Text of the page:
The sauce is ever so slightly sweet and oyster sauceish, and soup delivers a distinct, radiating kick of space. Later the waitress tells me the cooks simmer pork and garlic all day to make the tonkatsu broth. Spice-snorting bliss a marriage of the bland, serviceable refinement of tofu and the oily goodness of pork. This is every vegan's nightmare, though unlike bacon-wrapped tofu, one gone deliciously right.
I venture out in search of more, on the rumor that Suzu Noodle House (1825 Post, SF. 415-346-5083) in Japantown and Katana-ya (430 Geary, SF. 415-771-1280) near Union Square serve spicy tofu ramen that compares. But no such luck. Suzu aims to please with a fine broth and toothsome noodles, but the spice level lacks the red-faced power of Genki. And Katana-ya's spicy tofu ramen is more of a kimchi tofu ramen, sporting bits of pickled cabbage. It can be considered the soupy counterpart to its kimchi fried rice.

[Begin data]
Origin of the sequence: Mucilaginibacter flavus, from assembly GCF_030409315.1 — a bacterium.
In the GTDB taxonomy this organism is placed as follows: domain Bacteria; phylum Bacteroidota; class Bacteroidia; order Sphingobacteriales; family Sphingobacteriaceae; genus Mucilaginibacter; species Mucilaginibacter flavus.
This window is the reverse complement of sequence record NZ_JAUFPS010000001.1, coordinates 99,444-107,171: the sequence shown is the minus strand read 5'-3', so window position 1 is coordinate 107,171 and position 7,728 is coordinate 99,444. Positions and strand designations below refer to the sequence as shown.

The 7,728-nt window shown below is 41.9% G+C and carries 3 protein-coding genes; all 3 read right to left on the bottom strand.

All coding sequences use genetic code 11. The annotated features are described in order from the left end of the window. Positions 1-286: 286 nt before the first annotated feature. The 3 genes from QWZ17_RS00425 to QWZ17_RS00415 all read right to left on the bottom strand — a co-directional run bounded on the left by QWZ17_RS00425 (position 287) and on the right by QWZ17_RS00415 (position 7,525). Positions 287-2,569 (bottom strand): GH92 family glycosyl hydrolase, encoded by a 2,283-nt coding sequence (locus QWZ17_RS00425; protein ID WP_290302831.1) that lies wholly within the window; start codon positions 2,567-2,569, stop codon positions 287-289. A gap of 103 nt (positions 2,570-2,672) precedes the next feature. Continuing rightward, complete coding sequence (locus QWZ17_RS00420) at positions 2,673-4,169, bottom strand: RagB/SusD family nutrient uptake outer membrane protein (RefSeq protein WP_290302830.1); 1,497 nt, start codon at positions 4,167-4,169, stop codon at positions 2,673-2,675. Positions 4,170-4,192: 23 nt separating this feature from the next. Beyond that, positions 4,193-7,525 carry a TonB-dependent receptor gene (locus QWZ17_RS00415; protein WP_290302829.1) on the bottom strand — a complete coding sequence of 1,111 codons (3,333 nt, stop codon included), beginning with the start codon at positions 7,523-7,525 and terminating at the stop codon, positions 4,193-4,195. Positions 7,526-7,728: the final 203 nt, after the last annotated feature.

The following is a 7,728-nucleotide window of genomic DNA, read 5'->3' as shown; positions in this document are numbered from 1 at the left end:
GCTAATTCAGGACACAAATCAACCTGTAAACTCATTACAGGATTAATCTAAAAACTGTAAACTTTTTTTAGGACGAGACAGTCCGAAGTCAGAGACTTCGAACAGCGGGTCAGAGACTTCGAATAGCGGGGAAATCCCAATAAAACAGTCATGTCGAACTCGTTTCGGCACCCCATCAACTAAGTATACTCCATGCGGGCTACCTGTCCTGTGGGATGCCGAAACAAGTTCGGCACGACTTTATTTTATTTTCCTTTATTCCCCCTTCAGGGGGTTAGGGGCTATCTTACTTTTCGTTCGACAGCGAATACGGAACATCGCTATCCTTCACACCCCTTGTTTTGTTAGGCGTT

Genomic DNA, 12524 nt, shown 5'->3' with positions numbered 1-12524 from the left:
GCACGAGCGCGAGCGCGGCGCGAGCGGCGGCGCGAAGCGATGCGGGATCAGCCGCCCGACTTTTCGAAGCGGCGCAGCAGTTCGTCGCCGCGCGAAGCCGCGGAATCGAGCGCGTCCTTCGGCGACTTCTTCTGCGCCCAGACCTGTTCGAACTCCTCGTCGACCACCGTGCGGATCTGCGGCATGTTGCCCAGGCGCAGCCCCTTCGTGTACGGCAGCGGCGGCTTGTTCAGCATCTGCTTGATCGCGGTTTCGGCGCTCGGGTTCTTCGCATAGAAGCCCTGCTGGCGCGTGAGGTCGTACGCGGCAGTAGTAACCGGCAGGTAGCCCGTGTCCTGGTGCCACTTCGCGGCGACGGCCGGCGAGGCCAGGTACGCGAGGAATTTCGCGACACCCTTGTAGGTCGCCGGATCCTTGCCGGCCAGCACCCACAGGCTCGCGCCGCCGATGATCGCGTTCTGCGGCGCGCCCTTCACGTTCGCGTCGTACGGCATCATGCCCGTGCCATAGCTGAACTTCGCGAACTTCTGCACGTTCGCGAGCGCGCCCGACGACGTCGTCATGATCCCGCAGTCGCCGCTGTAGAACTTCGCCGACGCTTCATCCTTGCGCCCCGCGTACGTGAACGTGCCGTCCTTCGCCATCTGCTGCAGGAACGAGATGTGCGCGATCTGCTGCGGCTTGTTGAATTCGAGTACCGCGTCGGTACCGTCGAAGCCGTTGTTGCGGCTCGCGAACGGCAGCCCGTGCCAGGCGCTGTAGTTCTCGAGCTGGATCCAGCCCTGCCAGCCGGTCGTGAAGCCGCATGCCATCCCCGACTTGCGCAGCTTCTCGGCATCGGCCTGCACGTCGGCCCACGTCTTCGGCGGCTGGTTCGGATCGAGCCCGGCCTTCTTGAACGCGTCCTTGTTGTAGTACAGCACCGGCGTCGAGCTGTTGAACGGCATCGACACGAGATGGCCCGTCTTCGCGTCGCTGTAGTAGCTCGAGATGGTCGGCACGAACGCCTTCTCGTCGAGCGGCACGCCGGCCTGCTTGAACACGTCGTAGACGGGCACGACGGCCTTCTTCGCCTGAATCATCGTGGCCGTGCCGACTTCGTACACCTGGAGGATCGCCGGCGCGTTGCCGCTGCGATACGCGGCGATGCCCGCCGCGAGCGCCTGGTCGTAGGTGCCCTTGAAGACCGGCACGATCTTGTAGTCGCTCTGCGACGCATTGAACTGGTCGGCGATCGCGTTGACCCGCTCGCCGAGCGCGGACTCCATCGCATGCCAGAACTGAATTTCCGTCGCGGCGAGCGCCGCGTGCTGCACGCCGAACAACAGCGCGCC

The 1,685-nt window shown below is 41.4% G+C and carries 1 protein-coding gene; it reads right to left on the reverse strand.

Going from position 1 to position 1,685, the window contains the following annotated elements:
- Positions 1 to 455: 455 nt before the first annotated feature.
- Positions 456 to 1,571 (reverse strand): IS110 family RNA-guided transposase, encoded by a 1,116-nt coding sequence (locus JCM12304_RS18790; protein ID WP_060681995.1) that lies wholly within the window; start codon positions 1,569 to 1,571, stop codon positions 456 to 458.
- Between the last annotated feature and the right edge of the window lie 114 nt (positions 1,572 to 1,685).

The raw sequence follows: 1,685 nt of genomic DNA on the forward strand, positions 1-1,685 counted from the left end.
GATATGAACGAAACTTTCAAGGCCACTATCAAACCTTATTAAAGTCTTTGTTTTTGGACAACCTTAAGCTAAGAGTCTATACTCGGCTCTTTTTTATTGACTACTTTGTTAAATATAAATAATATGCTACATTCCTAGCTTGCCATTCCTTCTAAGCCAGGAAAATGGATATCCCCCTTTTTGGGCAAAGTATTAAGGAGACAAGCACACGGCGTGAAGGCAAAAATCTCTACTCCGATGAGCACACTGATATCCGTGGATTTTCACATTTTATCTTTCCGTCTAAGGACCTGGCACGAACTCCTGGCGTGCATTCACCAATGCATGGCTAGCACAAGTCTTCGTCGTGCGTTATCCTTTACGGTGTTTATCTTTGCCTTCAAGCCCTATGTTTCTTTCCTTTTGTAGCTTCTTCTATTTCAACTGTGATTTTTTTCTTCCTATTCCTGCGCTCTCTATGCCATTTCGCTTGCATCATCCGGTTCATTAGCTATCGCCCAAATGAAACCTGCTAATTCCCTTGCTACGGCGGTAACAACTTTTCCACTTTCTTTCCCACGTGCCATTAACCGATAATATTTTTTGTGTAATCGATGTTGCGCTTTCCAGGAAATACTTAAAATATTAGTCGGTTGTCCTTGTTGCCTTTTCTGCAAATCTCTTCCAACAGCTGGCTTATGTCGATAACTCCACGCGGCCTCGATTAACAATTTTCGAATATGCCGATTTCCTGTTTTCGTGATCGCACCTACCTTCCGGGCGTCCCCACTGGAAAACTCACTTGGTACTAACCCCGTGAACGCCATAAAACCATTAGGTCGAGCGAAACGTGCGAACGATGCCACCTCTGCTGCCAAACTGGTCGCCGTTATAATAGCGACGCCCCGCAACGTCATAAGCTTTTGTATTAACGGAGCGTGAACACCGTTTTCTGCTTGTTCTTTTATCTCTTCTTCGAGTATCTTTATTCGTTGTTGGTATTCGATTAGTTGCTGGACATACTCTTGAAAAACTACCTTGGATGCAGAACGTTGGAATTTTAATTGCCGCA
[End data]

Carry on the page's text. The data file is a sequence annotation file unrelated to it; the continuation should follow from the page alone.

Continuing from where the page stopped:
And so it's back to Genki we go: if some Sichuan chili fans are right, getting healthy should always involve such a delicious sweat.